Learning and Cognition

Two fundamental assumptions that underlie formal education systems are that students
(a) retain knowledge and skills they acquire in school, and
(b) can apply them in situations outside the classroom.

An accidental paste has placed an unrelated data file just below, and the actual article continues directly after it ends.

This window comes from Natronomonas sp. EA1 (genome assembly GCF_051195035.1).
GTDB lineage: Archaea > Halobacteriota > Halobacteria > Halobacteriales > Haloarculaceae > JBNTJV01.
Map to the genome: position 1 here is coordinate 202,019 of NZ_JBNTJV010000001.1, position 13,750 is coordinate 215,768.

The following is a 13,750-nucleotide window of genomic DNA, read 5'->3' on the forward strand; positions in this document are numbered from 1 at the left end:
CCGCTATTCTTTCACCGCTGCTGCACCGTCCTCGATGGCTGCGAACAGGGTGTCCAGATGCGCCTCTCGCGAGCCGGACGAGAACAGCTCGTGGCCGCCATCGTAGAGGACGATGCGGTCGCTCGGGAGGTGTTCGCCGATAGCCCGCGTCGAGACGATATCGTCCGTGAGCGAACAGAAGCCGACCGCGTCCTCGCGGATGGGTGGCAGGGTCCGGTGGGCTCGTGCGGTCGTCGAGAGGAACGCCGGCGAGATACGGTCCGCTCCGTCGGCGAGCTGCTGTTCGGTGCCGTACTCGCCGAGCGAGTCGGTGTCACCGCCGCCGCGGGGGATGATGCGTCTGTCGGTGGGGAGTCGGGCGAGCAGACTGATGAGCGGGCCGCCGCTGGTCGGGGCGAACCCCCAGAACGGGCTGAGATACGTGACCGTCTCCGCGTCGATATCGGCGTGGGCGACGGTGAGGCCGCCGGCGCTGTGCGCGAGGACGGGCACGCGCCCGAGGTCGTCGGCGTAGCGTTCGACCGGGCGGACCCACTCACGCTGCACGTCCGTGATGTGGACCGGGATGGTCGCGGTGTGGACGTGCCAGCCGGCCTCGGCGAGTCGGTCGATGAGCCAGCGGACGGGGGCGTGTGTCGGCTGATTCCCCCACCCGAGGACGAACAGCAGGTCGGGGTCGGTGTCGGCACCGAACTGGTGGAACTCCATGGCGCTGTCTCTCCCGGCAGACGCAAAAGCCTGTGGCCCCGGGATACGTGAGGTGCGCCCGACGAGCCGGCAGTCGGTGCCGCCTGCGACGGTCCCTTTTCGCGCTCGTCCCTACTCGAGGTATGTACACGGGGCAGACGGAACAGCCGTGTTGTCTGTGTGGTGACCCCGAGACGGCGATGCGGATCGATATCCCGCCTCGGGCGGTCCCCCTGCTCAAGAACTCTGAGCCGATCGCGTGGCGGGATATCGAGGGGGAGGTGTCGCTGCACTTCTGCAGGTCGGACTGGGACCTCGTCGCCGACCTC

But are these assumptions accurate? Research has found that, even when students report not using the knowledge acquired in school, a considerable portion is retained for many years and long term retention is strongly dependent on the initial level of mastery. One study found that university students who took a child development course and attained high grades showed, when tested 10 years later, average retention scores of about 30%, whereas those who obtained moderate or lower grades showed average retention scores of about 20%. There is much less consensus on the crucial question of how much knowledge acquired in school transfers to tasks encountered outside formal educational settings. Some psychologists claim that research evidence for this type of far transfer is scarce, while others claim there is abundant evidence of far transfer in specific domains. Several perspectives have been established within which the theories of learning used in educational psychology are formed and contested. These include Behaviorism, Cognitivism, Social Cognitivism, and Constructivism. This section summarizes how educational psychology has researched and applied theories within each of these perspectives.

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